Monday, July 03, 2017

Recommendations for Business Travellers

Today we will give practical advice on business life and business trips. What I write here is not told in schools, you learn in time by doing it in business life. It may not be all correct. If you have a business, sales, partnership, cooperation meeting in another city, do not plan to go back on the same day and return on the same day.

If you go back and forth in the same day, this means that for the opposite party. Your company is financially unable to pay your simple travel and hotel expenses. You are a new, unauthorized, insignificant employee. You do not care about us because you do not give us time.

Go to that city / country before the day before, stay in a clean and reasonably priced hotel close to the meeting place, keep your travel expenses at reasonable scale, do not spend the night at night, do not drink alcohol in the evening, get up early in the morning, get up early in the morning, make a good solid breakfast.

Wear clean and serious, wear sport for factory and construction site, but dark suit for urban office meetings, tie for ladies, tie for men is a must.

If possible, walk or with the easiest means of transportation and at least 15 minutes before the meeting. Ask for a 10:00 AM meeting. The day is long, you can go on to the topic after lunch. If you start at 02:00 PM after lunch, there will be no time to talk detail. Meetings after 04:00 PM will not be fruitful ends quickly.

Travel is a good opportunity for you to present your company, and learn their company. Are they experienced and reliable? Can they finish your work on time? Can they pay? How is their attitude to their employees? How is their business environment? Is it an old, established, reliable, serious institution? Or is it a new company that has grown rapidly with the chance of taking extreme risks?

From the attitude of the security guard at the gate, from the face of the tea servers, from the air of the working environment, from work intensity, you will immediately understand all of this.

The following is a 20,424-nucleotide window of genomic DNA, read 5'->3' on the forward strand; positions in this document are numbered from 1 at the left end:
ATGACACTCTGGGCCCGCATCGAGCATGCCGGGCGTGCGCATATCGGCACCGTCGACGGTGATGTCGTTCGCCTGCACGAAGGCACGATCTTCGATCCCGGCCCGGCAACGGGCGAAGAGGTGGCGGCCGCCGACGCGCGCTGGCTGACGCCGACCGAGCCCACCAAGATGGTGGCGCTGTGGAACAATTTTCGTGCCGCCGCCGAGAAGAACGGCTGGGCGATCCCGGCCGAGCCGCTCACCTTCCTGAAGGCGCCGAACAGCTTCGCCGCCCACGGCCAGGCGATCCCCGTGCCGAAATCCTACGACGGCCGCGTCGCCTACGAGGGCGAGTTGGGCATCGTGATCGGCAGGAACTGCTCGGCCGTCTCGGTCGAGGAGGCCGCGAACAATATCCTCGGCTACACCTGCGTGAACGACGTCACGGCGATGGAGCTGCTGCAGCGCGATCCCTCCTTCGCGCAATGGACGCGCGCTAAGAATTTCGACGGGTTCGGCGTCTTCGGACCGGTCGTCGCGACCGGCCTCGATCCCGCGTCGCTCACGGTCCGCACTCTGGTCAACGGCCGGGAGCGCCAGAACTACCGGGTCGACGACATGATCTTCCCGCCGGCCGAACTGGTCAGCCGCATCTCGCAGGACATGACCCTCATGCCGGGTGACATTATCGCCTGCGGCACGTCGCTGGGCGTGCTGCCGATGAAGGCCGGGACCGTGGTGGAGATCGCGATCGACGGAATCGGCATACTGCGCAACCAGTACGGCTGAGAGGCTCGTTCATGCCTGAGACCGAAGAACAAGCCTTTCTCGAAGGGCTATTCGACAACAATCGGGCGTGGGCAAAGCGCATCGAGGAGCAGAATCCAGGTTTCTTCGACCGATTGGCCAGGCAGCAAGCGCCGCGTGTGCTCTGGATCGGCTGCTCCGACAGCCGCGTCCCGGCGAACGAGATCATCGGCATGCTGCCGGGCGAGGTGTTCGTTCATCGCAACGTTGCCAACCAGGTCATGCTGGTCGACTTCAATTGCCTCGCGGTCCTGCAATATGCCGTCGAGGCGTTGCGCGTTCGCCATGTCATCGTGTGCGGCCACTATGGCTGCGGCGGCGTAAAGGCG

Look at the security system. I can understand the hard security measures at the entrance doors of public offices, embassies in modern times, but it is difficult to understand the more exaggerated, often unnecessary 3-4 step security systems of private companies.

I think that a good workplace should be an open office. Employees should not be confined to cubicles. Bosses, department chiefs should not occupy overly large working areas. Working people should not be controlled by cameras. Cameras should be in critical places (entry gate, cashier-teller). These are all important indicators.

Be sure to go to the toilet before the meeting. Check your appearance, comb your hair, wash your hands thoroughly with cold water. Your hands should not be dirty, sweaty when you shake hands. Ask for simple tea to drink. If they do not have tea, you can get Turkish coffee. Do not eat any cake. Your hands may become dirty.

At lunch time, ask for a light workplace meal. Do not go outside. Avoid long lunches. Keep evening meals short on invitations. Speak on popular sports, football, literature, music, wine, opera, rock during lunch conversations. Do not go into religious and political matters.

Do not be late for the meeting. Those who leave early in the morning, are not doing right. Traffic stress in the morning, then airplane stress, stress after arrival at the meeting place, stress to catch the return plane, all prevents you from doing your job properly.

Make sure you agree on a draft agenda before the meeting. Send your resume if you meet strangers, ask them for their resume. You may also ask their linkedin page for brief introduction.

Gather information about the other party. Study their internet web pages carefully, learn their organization structure, and have advance knowledge about the work they do.

Bring your company's promotional documentations, promotional CD, your business card. Do not bring your laptop computer unless it is deemed necessary. If you bring your laptop, do not run your laptop in the meeting if it is not necessary. Turn off your mobile phone or at least bring it to silence mode.

If you are going to make a present ion, take the presentation to the USB memory stick, present on their PCs, and leave the presentation on the desktop as pdf. Do not bring a presentation with confidential information that you can not leave there at all.